Pat Metheny: Orchestrion (Nonesuch)

A master practitioner of jazz both gnarly and nice, Pat Metheny on this album (and the corresponding 80-date tour) goes solo. But he still plays with a band, thanks to modern technology exercising old concepts: the player piano and other mechanized instruments. Metheny's steam-punk-inspired Orchestrion allows him to play guitar while triggering an entire band's worth of instruments and to improvise at the same time.

Innovative? Absolutely. But does the music produced by this amalgam of player piano and one-man-band hold up? Mostly. However, the novelty only goes so far. Technically, Orchestrion is one of Metheny's most ambitious works—with no overdubs! This project's dynamics are best demonstrated on the dense and sprawling 16-minute title track, which might have benefited from a less-busy arrangement and the elimination of some annoying synthesizer squiggles.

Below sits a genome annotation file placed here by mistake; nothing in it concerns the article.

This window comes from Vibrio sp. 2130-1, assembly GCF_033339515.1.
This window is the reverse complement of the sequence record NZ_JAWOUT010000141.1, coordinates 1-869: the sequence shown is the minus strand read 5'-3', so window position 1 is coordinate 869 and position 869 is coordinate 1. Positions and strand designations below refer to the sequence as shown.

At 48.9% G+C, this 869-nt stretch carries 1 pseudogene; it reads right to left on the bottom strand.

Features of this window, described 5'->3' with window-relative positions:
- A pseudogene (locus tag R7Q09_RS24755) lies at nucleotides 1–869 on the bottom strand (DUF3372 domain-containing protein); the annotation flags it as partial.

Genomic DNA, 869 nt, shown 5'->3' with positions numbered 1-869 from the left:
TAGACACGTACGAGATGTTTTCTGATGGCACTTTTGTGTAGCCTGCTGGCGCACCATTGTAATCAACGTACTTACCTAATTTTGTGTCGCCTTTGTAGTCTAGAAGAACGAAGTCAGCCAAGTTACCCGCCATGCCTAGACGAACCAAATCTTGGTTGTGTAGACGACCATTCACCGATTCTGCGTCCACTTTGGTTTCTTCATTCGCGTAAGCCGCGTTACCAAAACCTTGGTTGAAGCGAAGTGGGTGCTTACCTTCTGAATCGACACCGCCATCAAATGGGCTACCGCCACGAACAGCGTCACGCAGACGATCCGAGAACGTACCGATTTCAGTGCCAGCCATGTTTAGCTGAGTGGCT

Compositionally and performance-wise, it feels a little detached and clinical, although Metheny's guitar-playing is as agile and graceful as ever. The best of the five tunes is "Soul Search," a quiet contemplation warmed by dark-coffee guitar leads, on which Metheny resists the temptation to throw too many instruments into the soup.

Frankly, witnessing Orchestrion live sounds more interesting than listening to this recording; in person, you can see him using his amazing system of machines.


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